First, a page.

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English: The Skeptics Guide crew at TAM 9 Las ...

English: The Skeptics Guide crew at TAM 9 Las Vegas 2011 (Photo credit: Wikipedia)

G’day, and happy Caturday. This week was a busy one, and it will be likewise for the next several. I apologize for being a bit slow on posting, but there was a lot going on, and this Monday, I’ve my monthly doctor’s appointment, so my posting schedule is a bit uncertain. I’ll try to get Monday’s post on the Algorithm done, and for this blog, the Weekly Roundup on Sunday.

I’ve done a bit of work on Twitter, and will be updating my lists soon, then beginning the creation and building of new ones. I was looking at those I subscribe to, and was a little surprised to see some that a late friend of mine, the former blogger formerly known as Skeptic Cat, had set up when I followed him on Twitter. Though the links of those lists are dead, as his account no longer exists.

It felt a little odd to see those lists in the column, considering that his account was deleted before 2011, but it also brought back good memories of our exchanges then. I’ll never forget that, not as long as I can help it. “Say what you will about ___, he was always very good to cats,” is a paraphrase of something he had said, spoken of someone else, but true for him as well.

Since he quit blogging, and given the current conflicts in the skeptical community (such as that is) I’ll admit my interest in posting on mainly skeptical topic matter has declined, though I’m trying to revive that. When I first self-identified as a skeptic (I still do, BTW, proudly,) I decided that the best way to be truly skeptical was to have a realistic view of, as well as all other things, skepticism and skeptics themselves.

That means that I knew from the start that lionizing prominent skeptics was a fool’s errand, that even those I admired should be seen as they are, or as they were, warts and all, as real people, never put on a pedestal or in any way hero-worshipped. That philosophy has served me well, and has, despite the current conflicts among rationalists, as allowed me to maintain my self-identity as a skeptic, rather than quitting in disgust, or burning out completely.

I never thought I was going to change the world, and I haven’t, but I’ve certainly met people who’ve changed me, and I thank them to the extent those changes have been positive. The rest I thank for showing me something new and…interesting about human behavior. The same applies to my atheistic and humanist views.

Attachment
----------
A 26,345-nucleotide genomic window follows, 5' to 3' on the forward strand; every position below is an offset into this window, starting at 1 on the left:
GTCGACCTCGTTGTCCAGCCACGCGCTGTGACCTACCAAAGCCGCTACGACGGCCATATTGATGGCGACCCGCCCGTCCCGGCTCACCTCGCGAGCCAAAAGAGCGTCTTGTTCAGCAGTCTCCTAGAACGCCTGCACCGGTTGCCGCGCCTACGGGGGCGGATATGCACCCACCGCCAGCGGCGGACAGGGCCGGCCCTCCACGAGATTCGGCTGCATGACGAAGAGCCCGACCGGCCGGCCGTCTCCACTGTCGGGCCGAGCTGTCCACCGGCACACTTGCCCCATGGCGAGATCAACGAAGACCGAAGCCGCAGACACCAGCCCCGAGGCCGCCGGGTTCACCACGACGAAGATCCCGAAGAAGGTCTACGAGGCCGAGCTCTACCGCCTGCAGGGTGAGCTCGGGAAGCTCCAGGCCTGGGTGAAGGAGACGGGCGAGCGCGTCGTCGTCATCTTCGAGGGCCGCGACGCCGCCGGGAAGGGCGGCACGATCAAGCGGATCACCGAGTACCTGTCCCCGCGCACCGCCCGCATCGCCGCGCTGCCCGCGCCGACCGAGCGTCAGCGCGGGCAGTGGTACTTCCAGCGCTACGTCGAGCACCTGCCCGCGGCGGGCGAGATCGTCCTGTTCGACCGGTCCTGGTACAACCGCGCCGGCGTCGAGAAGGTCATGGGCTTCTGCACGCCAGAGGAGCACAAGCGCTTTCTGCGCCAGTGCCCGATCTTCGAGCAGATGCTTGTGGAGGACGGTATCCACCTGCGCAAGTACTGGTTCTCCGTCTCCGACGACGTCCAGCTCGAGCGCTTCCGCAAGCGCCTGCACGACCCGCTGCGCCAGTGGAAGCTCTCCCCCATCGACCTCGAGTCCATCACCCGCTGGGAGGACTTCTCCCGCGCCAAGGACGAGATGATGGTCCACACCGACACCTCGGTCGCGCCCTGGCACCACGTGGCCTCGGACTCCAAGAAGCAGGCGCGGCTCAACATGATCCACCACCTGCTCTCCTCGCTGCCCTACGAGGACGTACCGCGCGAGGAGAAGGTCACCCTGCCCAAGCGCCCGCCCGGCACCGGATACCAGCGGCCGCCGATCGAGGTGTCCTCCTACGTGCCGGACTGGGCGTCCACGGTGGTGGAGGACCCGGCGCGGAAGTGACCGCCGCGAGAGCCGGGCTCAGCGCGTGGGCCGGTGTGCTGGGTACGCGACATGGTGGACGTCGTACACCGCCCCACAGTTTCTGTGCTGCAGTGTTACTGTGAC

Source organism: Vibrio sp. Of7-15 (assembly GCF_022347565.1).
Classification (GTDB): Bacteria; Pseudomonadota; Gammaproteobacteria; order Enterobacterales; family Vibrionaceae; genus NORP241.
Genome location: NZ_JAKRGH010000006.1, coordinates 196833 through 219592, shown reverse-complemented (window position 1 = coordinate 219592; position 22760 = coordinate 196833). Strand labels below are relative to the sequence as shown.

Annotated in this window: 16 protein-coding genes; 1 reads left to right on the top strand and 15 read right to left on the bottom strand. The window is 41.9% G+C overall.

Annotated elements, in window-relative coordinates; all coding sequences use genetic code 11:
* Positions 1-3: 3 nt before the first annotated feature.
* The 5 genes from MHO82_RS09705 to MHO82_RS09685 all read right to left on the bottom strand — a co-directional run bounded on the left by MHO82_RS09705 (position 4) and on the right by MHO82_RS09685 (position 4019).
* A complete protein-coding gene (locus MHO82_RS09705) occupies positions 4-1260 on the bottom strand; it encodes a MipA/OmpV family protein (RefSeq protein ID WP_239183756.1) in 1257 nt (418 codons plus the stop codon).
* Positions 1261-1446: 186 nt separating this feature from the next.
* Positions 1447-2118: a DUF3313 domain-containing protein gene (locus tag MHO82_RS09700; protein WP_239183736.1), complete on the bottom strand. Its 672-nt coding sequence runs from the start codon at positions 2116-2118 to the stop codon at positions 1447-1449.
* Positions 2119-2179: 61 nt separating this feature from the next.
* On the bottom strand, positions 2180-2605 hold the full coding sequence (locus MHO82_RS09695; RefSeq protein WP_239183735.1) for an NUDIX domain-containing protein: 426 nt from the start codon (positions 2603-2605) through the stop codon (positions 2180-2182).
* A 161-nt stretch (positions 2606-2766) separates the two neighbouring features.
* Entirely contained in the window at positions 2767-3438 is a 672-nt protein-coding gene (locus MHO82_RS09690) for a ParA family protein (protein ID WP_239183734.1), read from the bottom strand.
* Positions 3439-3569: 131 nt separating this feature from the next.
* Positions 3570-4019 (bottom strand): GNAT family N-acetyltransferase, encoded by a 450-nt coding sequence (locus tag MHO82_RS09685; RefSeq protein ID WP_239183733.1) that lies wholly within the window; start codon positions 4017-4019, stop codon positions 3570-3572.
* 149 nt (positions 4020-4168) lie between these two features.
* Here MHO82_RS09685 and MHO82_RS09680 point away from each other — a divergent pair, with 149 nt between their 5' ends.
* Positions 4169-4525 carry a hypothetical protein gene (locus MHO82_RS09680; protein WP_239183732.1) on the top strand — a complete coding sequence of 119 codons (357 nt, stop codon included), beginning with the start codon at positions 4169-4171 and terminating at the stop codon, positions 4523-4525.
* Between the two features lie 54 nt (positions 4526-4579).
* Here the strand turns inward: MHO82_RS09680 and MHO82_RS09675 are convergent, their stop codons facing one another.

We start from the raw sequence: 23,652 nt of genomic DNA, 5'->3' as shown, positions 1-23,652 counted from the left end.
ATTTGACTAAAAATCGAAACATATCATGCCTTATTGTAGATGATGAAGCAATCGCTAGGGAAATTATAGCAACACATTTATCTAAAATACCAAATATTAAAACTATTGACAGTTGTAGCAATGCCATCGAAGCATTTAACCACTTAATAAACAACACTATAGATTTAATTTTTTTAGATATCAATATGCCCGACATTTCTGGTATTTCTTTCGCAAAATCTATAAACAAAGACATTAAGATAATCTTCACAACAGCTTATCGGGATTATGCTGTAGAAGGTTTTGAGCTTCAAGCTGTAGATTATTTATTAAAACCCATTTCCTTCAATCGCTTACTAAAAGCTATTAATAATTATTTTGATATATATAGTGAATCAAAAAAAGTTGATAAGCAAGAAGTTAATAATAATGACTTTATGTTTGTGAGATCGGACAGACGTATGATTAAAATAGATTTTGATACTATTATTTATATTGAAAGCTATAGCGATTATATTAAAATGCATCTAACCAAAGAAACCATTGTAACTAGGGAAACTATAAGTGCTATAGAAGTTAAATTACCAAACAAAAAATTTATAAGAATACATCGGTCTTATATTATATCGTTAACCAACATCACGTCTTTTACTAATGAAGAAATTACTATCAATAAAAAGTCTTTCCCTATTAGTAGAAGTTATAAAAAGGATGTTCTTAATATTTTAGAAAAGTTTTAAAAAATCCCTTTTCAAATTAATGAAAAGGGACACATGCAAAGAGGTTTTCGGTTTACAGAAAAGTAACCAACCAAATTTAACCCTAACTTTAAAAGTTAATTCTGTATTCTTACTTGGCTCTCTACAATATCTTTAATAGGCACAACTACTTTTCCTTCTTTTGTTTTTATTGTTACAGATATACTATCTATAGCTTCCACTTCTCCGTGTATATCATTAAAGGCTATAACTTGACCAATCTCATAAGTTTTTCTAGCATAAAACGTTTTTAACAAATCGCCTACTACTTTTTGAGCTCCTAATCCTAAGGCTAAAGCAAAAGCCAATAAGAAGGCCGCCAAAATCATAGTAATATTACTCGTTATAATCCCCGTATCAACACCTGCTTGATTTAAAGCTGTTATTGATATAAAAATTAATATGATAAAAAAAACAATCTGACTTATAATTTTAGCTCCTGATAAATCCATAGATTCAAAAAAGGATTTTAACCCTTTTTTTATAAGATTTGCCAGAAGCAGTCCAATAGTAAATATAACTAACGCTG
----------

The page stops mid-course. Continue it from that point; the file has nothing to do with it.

None shall be sacralized or worshipped, not people, not science, not rationalism, not any set of ideas or philosophy. All ideas are to be provisionally open to question in light of better information and arguments. Nor is that subject to sacralization either, merely the best and most reliable path to knowledge I’m aware of.

I’d rather hold the ideas I do with an optimistic yet realistic perspective: Any idea should only be valued to the extent that it actually works to achieve what it is intended to, and to the extent it may be shown not just useful, but true, and none should be held absolutely. That’s worked out well so far. I think that we really can know things with confidence, only not absolutely, and I do not fully understand the need for some that all of their claims to real knowledge be absolutely certain or rest on some ultimate authority. To me, for contingent matters of fact, that’s silly, nihilistic, and a waste of brainpower chasing mythical shadows that can never be caught. I’ve little need of or respect for ultimate authority figures as well.

Well, anyway, here’s this week’s Astrophenia, and may your Caturday be bright and filled with new understanding.

Open Cluster NGC 290: A Stellar Jewel Box

How to Identify that Light in the Sky

M51: X-Rays from the Whirlpool 

Three Galaxies over New Zealand

The Tarantula Zone

A Strawberry Moon 

New York to London Milky Way

Images of the Week:

Galaxy Triplet Arp 274

Weekly Astrognuz:

Autonomous Robots Battle for $1.5 million NASA Prize

Robotic Search for Life on Mars Brings out Human Experiences

Found! Oldest Known Alien Planet That Might Harbor Life

REPLAY: ‘Cosmos’ Webcast with Astronomy Magazine

Curiosity Captures Mercury from Mars

The Sun Pops off Two X-Class Solar Flares in One Day

Surprise! The Earth and Moon May be 60 Million Years Older Than we Thought

Mystery Solved? Why There are No Lunar ‘Seas’ on The Far Side of the Moon

The House Passes FY 2015 NASA Budget

“The Soft Landing is Not Really Soft”

A Cosmic Tadpole in More Ways than One

A Gorgeous (Non-Polar) Vortex

Why Extroverts Could Cause Problems on a Mission to Mars

Private Team to Restart Engines on 36-Year Old NASA Spacecraft

“Carbon Copy” Spacecraft Ready to Track Global Carbon Dioxide

3-D Printer to Fly to Space in August, Sooner than Planned

The Cosmos in Video:

Weekly Astropicks:

Here’s NASA’s New Design for a Warp-Drive Spaceship


  1. great pix. you certainly know how to make the best out of your time! do not forget to rest…


  2. writing, creating can cause a lot of health hazards if it becomes too addictive… been there, seen that…


    • I have to agree with you on that. Staying up too late just to finish one blog entry, especially several, has a huge negative effect health from fatigue and lack of sleep. It’s something I have to watch for in myself whenever writing at late night or early morning. Soaking the brain in caffeine during those hours can be hazardous all by itself.


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